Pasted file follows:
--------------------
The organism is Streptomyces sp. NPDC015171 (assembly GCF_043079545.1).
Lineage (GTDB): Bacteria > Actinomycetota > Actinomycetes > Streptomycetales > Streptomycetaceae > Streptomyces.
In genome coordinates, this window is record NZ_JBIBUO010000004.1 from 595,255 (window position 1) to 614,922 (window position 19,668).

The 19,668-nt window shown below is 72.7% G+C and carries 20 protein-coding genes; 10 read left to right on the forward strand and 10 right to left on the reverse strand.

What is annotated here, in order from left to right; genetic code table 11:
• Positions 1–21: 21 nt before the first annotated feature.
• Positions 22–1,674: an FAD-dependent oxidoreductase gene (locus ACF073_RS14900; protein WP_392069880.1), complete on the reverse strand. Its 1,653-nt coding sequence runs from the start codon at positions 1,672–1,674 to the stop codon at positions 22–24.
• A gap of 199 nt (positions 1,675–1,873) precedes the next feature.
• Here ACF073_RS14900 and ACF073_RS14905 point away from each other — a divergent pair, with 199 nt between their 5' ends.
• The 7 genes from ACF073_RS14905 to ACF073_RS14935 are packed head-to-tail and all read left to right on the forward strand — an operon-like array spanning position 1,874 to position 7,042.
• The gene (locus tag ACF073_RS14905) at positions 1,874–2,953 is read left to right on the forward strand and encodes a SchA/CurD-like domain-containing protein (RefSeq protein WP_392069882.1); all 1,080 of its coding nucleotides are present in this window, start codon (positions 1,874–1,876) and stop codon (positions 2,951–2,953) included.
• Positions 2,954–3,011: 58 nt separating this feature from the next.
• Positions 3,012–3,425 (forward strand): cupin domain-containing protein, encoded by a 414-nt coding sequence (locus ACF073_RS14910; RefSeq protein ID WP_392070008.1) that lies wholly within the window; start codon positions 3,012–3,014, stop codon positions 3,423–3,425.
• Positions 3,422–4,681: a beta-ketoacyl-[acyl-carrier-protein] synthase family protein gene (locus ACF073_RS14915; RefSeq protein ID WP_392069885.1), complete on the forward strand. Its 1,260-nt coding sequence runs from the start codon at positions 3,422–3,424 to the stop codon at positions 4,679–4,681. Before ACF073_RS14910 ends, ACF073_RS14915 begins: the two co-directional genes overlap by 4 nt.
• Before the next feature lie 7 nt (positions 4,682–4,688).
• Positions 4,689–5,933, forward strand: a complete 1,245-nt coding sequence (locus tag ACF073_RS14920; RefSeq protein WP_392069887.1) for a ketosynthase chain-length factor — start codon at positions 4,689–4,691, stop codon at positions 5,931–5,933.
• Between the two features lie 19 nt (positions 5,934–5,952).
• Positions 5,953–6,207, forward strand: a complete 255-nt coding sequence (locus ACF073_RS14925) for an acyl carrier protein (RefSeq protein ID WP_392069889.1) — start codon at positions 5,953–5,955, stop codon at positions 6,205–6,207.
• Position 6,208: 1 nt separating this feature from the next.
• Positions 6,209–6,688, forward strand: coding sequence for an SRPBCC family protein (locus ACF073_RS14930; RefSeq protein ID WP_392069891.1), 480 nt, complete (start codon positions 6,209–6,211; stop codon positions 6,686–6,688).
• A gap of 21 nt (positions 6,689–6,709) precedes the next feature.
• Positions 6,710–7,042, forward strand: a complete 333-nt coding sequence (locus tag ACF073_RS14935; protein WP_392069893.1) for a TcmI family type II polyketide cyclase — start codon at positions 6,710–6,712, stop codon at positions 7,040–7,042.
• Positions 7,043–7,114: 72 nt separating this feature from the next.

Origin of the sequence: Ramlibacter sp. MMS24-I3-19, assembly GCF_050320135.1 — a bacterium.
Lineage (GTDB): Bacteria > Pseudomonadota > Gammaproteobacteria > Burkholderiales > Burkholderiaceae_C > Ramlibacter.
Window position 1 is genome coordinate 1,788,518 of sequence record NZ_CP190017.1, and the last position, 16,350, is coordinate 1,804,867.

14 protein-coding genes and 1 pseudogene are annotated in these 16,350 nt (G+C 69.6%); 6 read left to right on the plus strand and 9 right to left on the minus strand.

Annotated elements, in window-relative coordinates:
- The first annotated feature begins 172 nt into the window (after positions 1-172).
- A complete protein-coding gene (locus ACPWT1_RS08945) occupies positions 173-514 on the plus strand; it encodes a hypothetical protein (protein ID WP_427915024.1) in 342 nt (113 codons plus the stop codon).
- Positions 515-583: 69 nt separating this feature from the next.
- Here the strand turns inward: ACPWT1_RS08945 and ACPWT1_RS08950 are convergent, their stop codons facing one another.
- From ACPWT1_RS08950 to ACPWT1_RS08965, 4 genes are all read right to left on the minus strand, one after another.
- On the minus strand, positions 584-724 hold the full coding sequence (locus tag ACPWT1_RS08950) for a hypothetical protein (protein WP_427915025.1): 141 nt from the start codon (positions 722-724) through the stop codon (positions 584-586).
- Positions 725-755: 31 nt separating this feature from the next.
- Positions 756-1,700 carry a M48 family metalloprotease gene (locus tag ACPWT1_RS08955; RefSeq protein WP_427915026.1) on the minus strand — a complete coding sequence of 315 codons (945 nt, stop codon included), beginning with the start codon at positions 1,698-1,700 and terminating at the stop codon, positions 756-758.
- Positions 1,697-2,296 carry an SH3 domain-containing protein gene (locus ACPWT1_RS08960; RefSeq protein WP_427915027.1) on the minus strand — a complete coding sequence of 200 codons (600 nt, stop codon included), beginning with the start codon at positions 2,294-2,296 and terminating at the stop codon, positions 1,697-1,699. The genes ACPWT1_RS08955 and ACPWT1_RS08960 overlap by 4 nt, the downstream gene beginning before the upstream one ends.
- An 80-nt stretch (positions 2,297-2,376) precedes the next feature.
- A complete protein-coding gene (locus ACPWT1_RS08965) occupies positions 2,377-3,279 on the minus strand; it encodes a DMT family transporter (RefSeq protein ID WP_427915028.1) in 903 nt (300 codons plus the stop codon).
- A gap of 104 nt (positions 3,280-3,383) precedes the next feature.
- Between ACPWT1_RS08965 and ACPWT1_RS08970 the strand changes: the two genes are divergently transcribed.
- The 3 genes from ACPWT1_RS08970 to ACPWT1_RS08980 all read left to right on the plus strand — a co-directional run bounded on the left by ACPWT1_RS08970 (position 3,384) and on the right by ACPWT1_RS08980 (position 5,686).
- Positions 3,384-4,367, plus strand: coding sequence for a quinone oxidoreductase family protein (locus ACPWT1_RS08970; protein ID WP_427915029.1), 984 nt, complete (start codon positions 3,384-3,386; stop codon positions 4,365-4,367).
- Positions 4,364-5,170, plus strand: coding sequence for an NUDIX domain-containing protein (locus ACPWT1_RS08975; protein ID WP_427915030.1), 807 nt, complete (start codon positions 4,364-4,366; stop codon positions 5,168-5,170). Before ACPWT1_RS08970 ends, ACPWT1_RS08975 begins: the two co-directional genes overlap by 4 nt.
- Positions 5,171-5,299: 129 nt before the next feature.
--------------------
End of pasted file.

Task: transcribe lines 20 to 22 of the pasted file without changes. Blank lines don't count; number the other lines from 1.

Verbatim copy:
• Positions 6,209–6,688, forward strand: coding sequence for an SRPBCC family protein (locus ACF073_RS14930; RefSeq protein ID WP_392069891.1), 480 nt, complete (start codon positions 6,209–6,211; stop codon positions 6,686–6,688).
• A gap of 21 nt (positions 6,689–6,709) precedes the next feature.
• Positions 6,710–7,042, forward strand: a complete 333-nt coding sequence (locus tag ACF073_RS14935; protein WP_392069893.1) for a TcmI family type II polyketide cyclase — start codon at positions 6,710–6,712, stop codon at positions 7,040–7,042.